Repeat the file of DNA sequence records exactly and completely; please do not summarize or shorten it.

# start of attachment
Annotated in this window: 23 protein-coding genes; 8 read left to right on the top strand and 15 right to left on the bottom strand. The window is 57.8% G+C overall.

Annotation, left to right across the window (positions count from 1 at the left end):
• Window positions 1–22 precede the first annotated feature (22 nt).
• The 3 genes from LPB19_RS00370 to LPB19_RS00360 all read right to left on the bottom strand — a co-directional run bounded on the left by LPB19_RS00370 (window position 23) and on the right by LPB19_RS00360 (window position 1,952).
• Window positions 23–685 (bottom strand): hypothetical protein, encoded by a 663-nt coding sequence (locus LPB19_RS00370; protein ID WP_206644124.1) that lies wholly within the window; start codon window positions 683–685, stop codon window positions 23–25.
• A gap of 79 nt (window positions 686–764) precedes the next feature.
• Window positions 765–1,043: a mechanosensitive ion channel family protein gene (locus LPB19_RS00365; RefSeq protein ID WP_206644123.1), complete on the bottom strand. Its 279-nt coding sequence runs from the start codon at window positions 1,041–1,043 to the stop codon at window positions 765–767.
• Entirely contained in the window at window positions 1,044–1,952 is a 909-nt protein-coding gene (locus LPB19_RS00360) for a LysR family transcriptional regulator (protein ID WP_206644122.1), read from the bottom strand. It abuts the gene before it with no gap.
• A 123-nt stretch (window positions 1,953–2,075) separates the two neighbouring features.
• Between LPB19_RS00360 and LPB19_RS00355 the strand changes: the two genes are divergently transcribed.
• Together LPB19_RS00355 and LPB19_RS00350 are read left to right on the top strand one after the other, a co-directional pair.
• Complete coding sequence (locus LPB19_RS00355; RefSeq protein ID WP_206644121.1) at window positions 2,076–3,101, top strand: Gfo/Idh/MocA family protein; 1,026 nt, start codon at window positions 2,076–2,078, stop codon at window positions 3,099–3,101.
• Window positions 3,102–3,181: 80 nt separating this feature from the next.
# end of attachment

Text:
Annotated in this window: 23 protein-coding genes; 8 read left to right on the top strand and 15 right to left on the bottom strand. The window is 57.8% G+C overall.

Annotation, left to right across the window (positions count from 1 at the left end):
• Window positions 1–22 precede the first annotated feature (22 nt).
• The 3 genes from LPB19_RS00370 to LPB19_RS00360 all read right to left on the bottom strand — a co-directional run bounded on the left by LPB19_RS00370 (window position 23) and on the right by LPB19_RS00360 (window position 1,952).
• Window positions 23–685 (bottom strand): hypothetical protein, encoded by a 663-nt coding sequence (locus LPB19_RS00370; protein ID WP_206644124.1) that lies wholly within the window; start codon window positions 683–685, stop codon window positions 23–25.
• A gap of 79 nt (window positions 686–764) precedes the next feature.
• Window positions 765–1,043: a mechanosensitive ion channel family protein gene (locus LPB19_RS00365; RefSeq protein ID WP_206644123.1), complete on the bottom strand. Its 279-nt coding sequence runs from the start codon at window positions 1,041–1,043 to the stop codon at window positions 765–767.
• Entirely contained in the window at window positions 1,044–1,952 is a 909-nt protein-coding gene (locus LPB19_RS00360) for a LysR family transcriptional regulator (protein ID WP_206644122.1), read from the bottom strand. It abuts the gene before it with no gap.
• A 123-nt stretch (window positions 1,953–2,075) separates the two neighbouring features.
• Between LPB19_RS00360 and LPB19_RS00355 the strand changes: the two genes are divergently transcribed.
• Together LPB19_RS00355 and LPB19_RS00350 are read left to right on the top strand one after the other, a co-directional pair.
• Complete coding sequence (locus LPB19_RS00355; RefSeq protein ID WP_206644121.1) at window positions 2,076–3,101, top strand: Gfo/Idh/MocA family protein; 1,026 nt, start codon at window positions 2,076–2,078, stop codon at window positions 3,099–3,101.
• Window positions 3,102–3,181: 80 nt separating this feature from the next.